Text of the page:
An ancient cave in Herts – thought to have been used by the Knights Templar during their quest for the Holy Grail – is under threat, according to an MP.
The Royston Cave, believed to date back to the 13th Century, is being damaged by the weight and vibration of excessive heavy lorry traffic.
North East Herts MP Oliver Heald is now campaigning to save the cave.
English Heritage is also pressing for a weight restriction on Melbourn Street which is above the cave.
Mr Heald said: “I have written to both our local councils to press the case for measures to safeguard the cave.”
Crucifixion wall carvings
He added: “I believe that there should be a weight restriction and strict enforcement of the no parking provision, so that we can save the cave.”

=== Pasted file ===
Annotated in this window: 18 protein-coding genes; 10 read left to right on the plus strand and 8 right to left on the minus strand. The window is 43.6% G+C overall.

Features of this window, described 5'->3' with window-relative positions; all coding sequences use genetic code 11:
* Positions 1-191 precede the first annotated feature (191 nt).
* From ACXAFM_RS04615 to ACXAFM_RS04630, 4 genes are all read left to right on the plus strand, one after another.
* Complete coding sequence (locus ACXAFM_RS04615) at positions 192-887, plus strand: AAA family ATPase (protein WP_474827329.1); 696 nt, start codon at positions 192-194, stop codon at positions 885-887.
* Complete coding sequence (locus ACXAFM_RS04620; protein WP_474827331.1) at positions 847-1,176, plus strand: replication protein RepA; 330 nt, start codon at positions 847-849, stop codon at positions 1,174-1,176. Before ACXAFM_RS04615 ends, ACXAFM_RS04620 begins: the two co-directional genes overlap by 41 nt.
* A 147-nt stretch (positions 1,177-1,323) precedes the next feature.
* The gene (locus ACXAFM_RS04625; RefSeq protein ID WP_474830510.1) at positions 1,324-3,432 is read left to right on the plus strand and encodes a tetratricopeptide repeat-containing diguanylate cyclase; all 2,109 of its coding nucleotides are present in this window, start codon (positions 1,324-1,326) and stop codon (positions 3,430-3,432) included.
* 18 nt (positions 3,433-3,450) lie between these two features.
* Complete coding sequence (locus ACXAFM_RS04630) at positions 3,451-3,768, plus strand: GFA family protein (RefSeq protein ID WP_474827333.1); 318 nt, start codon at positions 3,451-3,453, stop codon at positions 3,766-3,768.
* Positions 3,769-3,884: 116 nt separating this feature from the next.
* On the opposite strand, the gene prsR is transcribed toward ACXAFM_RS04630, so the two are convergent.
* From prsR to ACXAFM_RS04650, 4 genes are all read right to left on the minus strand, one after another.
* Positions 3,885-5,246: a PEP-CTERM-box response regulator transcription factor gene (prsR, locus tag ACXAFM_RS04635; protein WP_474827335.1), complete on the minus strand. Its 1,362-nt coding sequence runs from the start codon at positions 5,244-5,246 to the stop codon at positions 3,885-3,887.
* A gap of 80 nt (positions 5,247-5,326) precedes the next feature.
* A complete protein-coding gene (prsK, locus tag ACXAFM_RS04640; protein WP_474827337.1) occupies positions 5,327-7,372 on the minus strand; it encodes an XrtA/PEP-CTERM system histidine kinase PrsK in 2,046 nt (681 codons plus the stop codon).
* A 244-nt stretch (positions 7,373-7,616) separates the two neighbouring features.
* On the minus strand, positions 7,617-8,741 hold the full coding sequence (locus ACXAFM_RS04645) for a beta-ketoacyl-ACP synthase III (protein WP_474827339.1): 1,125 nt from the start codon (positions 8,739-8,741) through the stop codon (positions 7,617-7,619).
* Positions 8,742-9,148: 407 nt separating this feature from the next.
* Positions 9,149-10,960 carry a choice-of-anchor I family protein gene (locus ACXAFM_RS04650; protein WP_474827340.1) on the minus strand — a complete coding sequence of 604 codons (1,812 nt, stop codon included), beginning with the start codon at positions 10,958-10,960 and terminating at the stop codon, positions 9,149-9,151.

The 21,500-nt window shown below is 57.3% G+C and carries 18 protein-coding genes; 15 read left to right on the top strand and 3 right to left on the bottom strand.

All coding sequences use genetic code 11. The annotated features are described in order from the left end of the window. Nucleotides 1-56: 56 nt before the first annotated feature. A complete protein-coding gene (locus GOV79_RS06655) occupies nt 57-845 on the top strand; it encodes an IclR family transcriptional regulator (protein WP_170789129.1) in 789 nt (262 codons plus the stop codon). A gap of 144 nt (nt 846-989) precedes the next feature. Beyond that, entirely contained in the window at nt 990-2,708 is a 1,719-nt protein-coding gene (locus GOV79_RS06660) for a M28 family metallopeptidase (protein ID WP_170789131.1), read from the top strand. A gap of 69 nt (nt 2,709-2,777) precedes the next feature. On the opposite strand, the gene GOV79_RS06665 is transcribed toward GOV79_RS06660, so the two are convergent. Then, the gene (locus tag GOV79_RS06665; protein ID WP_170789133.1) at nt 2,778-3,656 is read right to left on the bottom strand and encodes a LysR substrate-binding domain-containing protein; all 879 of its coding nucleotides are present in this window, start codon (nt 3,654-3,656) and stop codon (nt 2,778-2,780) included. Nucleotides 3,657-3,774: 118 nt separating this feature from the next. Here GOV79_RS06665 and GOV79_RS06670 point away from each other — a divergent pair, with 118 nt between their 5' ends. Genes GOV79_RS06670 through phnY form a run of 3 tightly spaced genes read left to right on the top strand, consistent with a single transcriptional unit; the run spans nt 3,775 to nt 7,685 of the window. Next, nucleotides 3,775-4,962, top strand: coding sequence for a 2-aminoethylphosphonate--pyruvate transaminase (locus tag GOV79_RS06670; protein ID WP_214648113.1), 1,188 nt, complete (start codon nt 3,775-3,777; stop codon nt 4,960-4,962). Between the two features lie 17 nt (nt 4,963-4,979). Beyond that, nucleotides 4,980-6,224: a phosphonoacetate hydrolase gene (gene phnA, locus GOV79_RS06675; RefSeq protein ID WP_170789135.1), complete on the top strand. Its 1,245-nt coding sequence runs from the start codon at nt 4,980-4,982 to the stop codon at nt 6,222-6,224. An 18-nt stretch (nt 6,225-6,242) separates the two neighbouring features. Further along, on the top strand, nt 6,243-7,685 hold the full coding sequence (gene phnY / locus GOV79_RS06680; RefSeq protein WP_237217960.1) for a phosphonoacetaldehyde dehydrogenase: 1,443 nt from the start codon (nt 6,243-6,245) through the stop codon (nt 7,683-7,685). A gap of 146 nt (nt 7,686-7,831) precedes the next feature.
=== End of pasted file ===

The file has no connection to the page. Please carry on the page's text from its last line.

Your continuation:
Chief Executive of English Heritage, Dr Simon Thurley, has recently written to Mr Heald to confirm that “potential long-term damage due to the weight and vibration of continuing heavy traffic is of concern to us”.
The cave is a man-made cavern in the shape of a beehive, with a small aperture at the top for ventilation.
Inside are wall carvings representing the Crucifixion, the Holy Family and several saints, including St Katherine, St Laurence and St Christopher.
Local historians have said the wall carvings suggest the cave may have been used by the Knights Templar.
The Knights Templar, a military order of the Roman Catholic Church, were suppressed by papal edict almost 700 years ago.
Royston Cave is managed by the Royston History Society on behalf of Royston Town Council.
in BBC News / Rennessence News Feed